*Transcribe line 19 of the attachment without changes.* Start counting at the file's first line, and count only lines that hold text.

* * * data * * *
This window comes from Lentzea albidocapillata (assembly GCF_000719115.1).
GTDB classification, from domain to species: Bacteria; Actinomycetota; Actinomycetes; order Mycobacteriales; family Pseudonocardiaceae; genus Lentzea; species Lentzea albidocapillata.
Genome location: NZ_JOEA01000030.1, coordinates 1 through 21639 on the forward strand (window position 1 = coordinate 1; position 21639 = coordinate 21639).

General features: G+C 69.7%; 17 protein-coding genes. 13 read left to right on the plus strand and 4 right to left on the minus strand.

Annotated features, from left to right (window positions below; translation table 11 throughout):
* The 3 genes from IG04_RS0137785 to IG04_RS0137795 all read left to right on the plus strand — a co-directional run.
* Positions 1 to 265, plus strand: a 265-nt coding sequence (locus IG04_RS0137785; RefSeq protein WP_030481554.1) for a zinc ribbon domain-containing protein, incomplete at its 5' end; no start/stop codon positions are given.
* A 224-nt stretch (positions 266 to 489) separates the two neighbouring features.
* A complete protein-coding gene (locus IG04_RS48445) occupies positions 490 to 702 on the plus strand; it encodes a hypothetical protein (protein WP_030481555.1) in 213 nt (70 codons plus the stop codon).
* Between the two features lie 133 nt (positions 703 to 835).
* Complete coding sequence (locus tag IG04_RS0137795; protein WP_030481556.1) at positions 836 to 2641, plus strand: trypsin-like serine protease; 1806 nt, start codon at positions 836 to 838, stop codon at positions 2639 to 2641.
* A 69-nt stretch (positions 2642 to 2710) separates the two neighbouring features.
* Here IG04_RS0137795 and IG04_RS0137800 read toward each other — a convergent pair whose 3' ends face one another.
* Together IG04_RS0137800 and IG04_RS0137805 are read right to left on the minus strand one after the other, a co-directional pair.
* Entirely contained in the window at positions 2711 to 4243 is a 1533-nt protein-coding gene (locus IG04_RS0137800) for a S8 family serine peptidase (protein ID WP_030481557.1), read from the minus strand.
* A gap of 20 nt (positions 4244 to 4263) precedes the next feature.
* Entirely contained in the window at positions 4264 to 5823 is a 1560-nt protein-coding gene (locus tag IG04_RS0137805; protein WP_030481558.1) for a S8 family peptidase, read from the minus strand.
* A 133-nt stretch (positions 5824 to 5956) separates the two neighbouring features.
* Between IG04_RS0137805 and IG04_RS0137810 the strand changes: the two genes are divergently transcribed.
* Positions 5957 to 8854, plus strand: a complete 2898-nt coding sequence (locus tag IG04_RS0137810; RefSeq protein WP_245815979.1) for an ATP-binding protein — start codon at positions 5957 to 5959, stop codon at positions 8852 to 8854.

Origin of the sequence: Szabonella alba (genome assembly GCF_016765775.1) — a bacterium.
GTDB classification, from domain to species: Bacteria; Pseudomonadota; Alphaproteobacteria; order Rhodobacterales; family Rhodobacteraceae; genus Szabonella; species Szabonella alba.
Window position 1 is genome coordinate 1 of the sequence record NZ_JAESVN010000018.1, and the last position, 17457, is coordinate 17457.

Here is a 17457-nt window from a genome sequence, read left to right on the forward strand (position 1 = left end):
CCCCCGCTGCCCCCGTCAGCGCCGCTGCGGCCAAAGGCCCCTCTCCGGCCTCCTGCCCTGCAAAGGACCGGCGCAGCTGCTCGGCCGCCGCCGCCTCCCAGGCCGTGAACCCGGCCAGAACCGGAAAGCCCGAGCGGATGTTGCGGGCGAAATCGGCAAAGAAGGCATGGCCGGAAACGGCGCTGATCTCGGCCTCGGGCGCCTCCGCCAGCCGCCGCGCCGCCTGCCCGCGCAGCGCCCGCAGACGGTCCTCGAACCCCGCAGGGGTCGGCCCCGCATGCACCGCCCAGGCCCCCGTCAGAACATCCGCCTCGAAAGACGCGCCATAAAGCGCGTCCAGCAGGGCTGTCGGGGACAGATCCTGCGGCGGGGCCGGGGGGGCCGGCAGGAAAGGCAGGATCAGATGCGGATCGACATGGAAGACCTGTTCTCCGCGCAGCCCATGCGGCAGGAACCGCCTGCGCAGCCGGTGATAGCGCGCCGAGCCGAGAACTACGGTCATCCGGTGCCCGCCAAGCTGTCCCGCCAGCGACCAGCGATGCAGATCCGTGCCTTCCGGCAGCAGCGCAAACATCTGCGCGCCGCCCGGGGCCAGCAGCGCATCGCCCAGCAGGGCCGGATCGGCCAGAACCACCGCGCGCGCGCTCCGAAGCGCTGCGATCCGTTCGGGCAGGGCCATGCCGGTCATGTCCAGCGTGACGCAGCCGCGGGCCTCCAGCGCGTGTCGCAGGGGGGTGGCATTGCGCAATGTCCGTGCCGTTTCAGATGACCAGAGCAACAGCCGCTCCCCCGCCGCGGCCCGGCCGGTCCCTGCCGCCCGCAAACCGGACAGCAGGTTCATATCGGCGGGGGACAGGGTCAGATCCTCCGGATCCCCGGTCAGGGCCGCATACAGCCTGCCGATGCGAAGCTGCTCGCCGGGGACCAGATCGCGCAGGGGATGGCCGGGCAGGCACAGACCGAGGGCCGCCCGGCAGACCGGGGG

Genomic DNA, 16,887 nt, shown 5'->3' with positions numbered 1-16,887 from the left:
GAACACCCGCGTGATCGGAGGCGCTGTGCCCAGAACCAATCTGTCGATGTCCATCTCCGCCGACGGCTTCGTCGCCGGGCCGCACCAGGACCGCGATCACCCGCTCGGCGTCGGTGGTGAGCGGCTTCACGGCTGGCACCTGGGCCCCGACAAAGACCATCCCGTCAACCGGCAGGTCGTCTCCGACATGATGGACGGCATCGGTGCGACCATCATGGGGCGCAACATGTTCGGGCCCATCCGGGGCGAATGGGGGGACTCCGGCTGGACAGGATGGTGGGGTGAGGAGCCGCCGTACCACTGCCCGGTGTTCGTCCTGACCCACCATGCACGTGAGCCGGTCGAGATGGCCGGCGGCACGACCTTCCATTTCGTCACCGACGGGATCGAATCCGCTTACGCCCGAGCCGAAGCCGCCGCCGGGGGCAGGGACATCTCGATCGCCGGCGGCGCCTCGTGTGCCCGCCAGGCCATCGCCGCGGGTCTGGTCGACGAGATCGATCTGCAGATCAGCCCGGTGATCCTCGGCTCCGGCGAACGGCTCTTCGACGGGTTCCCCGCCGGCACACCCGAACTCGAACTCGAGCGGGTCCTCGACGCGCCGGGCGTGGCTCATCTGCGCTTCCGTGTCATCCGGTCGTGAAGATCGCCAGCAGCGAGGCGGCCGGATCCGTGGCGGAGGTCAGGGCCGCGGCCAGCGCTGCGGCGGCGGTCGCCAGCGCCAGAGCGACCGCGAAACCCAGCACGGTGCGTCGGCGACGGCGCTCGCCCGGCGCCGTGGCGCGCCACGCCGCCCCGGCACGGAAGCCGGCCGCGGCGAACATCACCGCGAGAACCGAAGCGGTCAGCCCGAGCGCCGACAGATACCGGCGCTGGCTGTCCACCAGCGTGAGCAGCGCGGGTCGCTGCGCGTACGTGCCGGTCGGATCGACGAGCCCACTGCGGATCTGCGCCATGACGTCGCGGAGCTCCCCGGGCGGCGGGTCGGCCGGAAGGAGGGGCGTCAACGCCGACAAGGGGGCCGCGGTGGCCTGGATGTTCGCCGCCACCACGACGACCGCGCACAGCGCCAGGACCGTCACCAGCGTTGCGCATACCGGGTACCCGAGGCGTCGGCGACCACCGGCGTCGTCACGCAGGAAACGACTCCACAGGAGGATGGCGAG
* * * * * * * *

* Between IG04_RS0137805 and IG04_RS0137810 the strand changes: the two genes are divergently transcribed.